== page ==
Communion is the encounter between two living mysteries, each present to the other. Communication is an exchange of information. For such an exchange to take place it suffices that two entities only be in touch with each other, either in physical proximity or by some electronic or other means. Computers communicate very well with each other
The humanization of both ourselves and our society consists, among other things, in raising communication to the level of communion. This movement is not something that we can plan but something “given.” We can, however, distinguish certain activities that favour one over the other. Communion is favoured in all activities or situations where, with others, we come in contact with
beauty, whether in the arts, in sports, or related to religion. In mountain climbing for instance, the physical effort along with the interaction with others and the contemplation of the surrounding scenery can combine to lift the climbers to the level of communion.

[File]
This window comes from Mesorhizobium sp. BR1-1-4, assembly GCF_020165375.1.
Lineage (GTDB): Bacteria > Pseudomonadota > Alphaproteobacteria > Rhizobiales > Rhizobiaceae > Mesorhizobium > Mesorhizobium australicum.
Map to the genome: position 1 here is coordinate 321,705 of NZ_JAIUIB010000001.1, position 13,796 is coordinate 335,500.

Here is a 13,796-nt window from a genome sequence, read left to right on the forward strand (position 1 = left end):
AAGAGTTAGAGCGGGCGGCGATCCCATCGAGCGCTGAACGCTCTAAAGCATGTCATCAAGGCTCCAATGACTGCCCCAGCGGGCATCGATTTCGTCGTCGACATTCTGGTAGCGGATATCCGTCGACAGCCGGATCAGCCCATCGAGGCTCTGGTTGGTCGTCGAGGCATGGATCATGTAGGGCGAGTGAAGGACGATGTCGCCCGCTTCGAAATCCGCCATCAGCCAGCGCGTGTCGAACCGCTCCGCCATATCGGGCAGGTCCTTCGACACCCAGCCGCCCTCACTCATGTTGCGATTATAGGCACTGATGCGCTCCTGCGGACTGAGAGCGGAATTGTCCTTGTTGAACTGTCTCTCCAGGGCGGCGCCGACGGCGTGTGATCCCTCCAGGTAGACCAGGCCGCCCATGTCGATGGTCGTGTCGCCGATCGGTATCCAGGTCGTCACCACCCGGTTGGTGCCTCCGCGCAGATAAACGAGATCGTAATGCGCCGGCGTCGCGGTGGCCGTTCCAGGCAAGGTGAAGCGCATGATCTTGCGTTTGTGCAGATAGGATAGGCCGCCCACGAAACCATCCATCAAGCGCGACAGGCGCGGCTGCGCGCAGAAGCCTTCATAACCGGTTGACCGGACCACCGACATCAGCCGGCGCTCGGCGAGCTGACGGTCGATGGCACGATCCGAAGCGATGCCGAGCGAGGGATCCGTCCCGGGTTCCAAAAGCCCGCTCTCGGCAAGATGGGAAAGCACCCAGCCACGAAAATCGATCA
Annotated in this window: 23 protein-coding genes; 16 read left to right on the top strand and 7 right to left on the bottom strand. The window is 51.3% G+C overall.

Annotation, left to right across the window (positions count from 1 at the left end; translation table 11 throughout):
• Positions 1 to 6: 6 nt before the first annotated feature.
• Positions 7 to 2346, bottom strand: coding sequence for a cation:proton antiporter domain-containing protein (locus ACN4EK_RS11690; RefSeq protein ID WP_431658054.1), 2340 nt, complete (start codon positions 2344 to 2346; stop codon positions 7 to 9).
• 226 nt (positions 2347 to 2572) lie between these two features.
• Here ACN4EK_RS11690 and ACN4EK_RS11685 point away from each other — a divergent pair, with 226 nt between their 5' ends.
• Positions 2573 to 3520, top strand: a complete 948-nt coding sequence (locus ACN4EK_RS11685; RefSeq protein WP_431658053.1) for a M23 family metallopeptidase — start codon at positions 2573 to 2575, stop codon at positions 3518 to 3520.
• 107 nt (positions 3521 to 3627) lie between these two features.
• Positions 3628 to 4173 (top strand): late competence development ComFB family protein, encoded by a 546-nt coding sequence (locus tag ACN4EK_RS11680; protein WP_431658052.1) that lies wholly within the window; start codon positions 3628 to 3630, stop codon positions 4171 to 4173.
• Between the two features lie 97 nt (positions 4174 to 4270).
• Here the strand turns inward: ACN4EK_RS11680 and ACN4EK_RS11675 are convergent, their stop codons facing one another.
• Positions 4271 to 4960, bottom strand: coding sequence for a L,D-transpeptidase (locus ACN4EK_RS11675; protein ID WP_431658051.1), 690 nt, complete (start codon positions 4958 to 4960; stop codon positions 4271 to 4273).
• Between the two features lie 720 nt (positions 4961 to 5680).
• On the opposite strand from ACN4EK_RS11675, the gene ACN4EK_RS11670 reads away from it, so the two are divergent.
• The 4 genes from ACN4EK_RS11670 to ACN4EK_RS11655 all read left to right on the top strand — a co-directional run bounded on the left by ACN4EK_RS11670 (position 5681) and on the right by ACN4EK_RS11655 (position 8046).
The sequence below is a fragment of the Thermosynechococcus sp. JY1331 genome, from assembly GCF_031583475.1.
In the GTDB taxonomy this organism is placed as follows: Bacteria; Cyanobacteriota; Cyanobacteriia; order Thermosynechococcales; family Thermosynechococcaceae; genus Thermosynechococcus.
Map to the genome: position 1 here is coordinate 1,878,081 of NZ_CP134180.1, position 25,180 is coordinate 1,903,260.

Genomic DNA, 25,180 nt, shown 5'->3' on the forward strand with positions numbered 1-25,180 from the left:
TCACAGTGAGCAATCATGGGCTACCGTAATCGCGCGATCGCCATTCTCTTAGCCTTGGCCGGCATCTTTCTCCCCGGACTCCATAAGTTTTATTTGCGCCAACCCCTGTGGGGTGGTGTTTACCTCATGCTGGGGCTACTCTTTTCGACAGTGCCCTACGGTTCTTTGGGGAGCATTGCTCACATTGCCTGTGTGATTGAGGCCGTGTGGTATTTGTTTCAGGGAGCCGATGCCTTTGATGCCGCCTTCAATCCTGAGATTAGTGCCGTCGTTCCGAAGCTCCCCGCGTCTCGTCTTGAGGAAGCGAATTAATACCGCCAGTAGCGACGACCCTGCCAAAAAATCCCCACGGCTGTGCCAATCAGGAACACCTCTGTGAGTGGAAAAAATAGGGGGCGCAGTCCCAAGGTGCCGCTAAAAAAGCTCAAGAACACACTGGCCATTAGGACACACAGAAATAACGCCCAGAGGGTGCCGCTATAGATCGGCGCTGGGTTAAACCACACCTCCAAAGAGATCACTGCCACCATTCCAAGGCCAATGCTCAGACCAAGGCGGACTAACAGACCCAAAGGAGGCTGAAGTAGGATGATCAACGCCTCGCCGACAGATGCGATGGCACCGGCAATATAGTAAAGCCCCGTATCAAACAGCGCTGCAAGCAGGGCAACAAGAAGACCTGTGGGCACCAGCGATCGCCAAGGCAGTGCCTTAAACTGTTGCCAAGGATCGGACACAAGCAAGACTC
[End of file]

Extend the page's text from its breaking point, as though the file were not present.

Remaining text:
Words are so generally directed towards the ensuring of communication that they readily work against the emergence of communion. As Jean Vanier has explained, “The more important language is the non-verbal language…. For those who have some limitations on the verbal plane,” he adds, “the body becomes the language of expression.” It is thus that the less eloquent among us are often the ones who can contribute more to the humanization of our communities.”